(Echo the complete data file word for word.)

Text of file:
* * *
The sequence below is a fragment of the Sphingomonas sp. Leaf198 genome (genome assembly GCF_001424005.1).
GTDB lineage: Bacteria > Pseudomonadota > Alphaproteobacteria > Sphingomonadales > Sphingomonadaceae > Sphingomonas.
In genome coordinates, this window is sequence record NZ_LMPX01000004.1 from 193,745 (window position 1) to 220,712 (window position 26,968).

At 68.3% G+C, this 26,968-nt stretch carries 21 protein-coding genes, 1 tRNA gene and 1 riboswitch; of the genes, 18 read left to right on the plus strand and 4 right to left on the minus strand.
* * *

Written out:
The sequence below is a fragment of the Sphingomonas sp. Leaf198 genome (genome assembly GCF_001424005.1).
GTDB lineage: Bacteria > Pseudomonadota > Alphaproteobacteria > Sphingomonadales > Sphingomonadaceae > Sphingomonas.
In genome coordinates, this window is sequence record NZ_LMPX01000004.1 from 193,745 (window position 1) to 220,712 (window position 26,968).

At 68.3% G+C, this 26,968-nt stretch carries 21 protein-coding genes, 1 tRNA gene and 1 riboswitch; of the genes, 18 read left to right on the plus strand and 4 right to left on the minus strand.